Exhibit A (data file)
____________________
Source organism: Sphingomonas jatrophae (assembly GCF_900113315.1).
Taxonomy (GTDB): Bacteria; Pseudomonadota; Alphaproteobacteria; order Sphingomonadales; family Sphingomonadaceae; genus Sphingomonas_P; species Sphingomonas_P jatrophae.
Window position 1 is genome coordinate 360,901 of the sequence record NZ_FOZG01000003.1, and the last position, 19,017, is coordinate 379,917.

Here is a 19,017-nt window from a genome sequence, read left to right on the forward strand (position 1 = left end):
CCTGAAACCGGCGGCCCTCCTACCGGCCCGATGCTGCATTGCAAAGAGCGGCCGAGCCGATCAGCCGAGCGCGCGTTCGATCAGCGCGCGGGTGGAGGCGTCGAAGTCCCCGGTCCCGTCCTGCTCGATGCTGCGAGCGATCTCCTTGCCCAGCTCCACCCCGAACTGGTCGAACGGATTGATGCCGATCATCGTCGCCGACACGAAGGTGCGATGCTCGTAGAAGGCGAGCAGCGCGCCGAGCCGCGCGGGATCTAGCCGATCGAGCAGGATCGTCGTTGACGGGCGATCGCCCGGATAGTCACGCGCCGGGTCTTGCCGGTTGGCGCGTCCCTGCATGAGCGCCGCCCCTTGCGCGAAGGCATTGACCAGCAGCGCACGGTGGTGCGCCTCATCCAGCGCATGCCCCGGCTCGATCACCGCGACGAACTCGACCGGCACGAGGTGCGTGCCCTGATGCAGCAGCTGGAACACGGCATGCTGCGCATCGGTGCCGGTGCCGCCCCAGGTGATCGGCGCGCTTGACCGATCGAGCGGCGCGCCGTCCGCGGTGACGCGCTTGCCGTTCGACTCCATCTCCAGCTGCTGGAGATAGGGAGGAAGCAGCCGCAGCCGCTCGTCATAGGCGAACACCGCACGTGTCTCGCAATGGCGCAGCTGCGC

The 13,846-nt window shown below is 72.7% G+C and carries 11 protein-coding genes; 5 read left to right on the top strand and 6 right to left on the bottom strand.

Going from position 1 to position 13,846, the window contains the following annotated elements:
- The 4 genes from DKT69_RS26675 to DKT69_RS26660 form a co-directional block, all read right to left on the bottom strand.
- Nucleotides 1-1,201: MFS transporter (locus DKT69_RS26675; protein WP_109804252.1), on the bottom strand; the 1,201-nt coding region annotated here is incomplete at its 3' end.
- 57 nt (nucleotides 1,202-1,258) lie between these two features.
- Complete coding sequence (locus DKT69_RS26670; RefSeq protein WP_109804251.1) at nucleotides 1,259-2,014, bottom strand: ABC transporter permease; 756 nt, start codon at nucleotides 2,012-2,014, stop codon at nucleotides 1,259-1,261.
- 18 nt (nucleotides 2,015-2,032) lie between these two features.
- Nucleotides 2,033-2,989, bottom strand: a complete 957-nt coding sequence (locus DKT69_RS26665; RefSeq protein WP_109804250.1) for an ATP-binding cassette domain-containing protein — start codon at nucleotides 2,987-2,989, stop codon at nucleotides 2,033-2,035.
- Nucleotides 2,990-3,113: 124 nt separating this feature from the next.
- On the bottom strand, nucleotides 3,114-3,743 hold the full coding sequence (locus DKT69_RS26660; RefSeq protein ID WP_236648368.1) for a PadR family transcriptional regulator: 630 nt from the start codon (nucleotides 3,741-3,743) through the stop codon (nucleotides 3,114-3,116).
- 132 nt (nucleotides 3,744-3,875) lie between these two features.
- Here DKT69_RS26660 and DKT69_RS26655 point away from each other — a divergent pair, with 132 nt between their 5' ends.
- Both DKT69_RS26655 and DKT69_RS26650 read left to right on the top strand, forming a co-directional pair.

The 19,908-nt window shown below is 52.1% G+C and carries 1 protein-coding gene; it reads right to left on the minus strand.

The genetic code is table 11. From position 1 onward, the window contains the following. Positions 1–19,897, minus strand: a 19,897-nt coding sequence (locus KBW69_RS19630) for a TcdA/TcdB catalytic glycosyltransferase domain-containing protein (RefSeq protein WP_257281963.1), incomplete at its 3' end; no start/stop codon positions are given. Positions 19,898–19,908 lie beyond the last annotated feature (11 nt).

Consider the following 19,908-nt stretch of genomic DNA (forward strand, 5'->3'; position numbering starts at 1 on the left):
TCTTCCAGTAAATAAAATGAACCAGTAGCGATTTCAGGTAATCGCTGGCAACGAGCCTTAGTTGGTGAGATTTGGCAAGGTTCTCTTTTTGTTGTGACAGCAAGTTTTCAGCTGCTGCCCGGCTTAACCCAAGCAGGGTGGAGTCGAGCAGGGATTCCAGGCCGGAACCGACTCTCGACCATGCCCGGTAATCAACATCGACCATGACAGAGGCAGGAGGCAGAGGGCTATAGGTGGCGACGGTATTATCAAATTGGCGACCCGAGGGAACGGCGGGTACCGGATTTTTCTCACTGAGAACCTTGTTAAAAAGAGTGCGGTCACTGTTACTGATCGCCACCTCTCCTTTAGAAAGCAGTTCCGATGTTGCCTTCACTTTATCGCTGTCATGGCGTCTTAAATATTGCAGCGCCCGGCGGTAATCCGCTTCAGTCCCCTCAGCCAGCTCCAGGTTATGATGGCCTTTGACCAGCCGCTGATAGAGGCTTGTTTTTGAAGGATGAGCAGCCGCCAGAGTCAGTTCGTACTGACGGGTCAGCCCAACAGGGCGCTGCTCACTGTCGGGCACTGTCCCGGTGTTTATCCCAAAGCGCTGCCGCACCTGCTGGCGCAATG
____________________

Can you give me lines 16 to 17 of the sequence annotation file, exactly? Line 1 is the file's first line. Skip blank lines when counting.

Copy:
- 132 nt (nucleotides 3,744-3,875) lie between these two features.
- Here DKT69_RS26660 and DKT69_RS26655 point away from each other — a divergent pair, with 132 nt between their 5' ends.